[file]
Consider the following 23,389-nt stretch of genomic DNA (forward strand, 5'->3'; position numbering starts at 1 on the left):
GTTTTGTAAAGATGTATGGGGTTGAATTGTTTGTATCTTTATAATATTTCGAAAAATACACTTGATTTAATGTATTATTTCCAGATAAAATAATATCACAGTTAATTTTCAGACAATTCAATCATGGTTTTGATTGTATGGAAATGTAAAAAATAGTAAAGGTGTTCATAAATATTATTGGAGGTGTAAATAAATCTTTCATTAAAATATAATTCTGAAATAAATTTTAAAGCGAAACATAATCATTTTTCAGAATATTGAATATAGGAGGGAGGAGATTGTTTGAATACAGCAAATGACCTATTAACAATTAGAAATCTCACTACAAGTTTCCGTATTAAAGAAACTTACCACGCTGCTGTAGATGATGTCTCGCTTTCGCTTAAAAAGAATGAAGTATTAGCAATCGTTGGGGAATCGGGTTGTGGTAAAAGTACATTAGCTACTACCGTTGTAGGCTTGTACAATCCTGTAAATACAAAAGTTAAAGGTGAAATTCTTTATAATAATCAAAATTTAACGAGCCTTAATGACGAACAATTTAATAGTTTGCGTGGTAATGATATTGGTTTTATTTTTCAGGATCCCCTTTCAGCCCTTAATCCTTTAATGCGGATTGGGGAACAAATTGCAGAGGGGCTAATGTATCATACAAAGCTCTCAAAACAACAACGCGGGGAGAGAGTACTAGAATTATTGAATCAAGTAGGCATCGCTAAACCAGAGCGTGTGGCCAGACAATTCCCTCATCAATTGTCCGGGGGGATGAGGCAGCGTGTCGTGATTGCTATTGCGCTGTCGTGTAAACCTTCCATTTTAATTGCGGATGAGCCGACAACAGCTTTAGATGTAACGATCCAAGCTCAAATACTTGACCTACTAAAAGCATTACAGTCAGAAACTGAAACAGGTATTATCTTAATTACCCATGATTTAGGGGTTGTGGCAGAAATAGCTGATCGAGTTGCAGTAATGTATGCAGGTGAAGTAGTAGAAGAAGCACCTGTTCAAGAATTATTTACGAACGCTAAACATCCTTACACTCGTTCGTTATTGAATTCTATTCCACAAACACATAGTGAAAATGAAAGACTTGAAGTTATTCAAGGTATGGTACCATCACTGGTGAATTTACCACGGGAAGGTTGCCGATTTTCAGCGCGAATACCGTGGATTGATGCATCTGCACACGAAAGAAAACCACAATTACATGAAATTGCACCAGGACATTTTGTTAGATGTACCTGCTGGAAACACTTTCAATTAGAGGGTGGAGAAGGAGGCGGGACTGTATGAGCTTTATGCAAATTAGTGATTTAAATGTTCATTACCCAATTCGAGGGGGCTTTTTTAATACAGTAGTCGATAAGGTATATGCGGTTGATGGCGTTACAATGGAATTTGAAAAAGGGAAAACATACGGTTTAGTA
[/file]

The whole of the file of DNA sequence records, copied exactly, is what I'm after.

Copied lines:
Consider the following 23,389-nt stretch of genomic DNA (forward strand, 5'->3'; position numbering starts at 1 on the left):
GTTTTGTAAAGATGTATGGGGTTGAATTGTTTGTATCTTTATAATATTTCGAAAAATACACTTGATTTAATGTATTATTTCCAGATAAAATAATATCACAGTTAATTTTCAGACAATTCAATCATGGTTTTGATTGTATGGAAATGTAAAAAATAGTAAAGGTGTTCATAAATATTATTGGAGGTGTAAATAAATCTTTCATTAAAATATAATTCTGAAATAAATTTTAAAGCGAAACATAATCATTTTTCAGAATATTGAATATAGGAGGGAGGAGATTGTTTGAATACAGCAAATGACCTATTAACAATTAGAAATCTCACTACAAGTTTCCGTATTAAAGAAACTTACCACGCTGCTGTAGATGATGTCTCGCTTTCGCTTAAAAAGAATGAAGTATTAGCAATCGTTGGGGAATCGGGTTGTGGTAAAAGTACATTAGCTACTACCGTTGTAGGCTTGTACAATCCTGTAAATACAAAAGTTAAAGGTGAAATTCTTTATAATAATCAAAATTTAACGAGCCTTAATGACGAACAATTTAATAGTTTGCGTGGTAATGATATTGGTTTTATTTTTCAGGATCCCCTTTCAGCCCTTAATCCTTTAATGCGGATTGGGGAACAAATTGCAGAGGGGCTAATGTATCATACAAAGCTCTCAAAACAACAACGCGGGGAGAGAGTACTAGAATTATTGAATCAAGTAGGCATCGCTAAACCAGAGCGTGTGGCCAGACAATTCCCTCATCAATTGTCCGGGGGGATGAGGCAGCGTGTCGTGATTGCTATTGCGCTGTCGTGTAAACCTTCCATTTTAATTGCGGATGAGCCGACAACAGCTTTAGATGTAACGATCCAAGCTCAAATACTTGACCTACTAAAAGCATTACAGTCAGAAACTGAAACAGGTATTATCTTAATTACCCATGATTTAGGGGTTGTGGCAGAAATAGCTGATCGAGTTGCAGTAATGTATGCAGGTGAAGTAGTAGAAGAAGCACCTGTTCAAGAATTATTTACGAACGCTAAACATCCTTACACTCGTTCGTTATTGAATTCTATTCCACAAACACATAGTGAAAATGAAAGACTTGAAGTTATTCAAGGTATGGTACCATCACTGGTGAATTTACCACGGGAAGGTTGCCGATTTTCAGCGCGAATACCGTGGATTGATGCATCTGCACACGAAAGAAAACCACAATTACATGAAATTGCACCAGGACATTTTGTTAGATGTACCTGCTGGAAACACTTTCAATTAGAGGGTGGAGAAGGAGGCGGGACTGTATGAGCTTTATGCAAATTAGTGATTTAAATGTTCATTACCCAATTCGAGGGGGCTTTTTTAATACAGTAGTCGATAAGGTATATGCGGTTGATGGCGTTACAATGGAATTTGAAAAAGGGAAAACATACGGTTTAGTA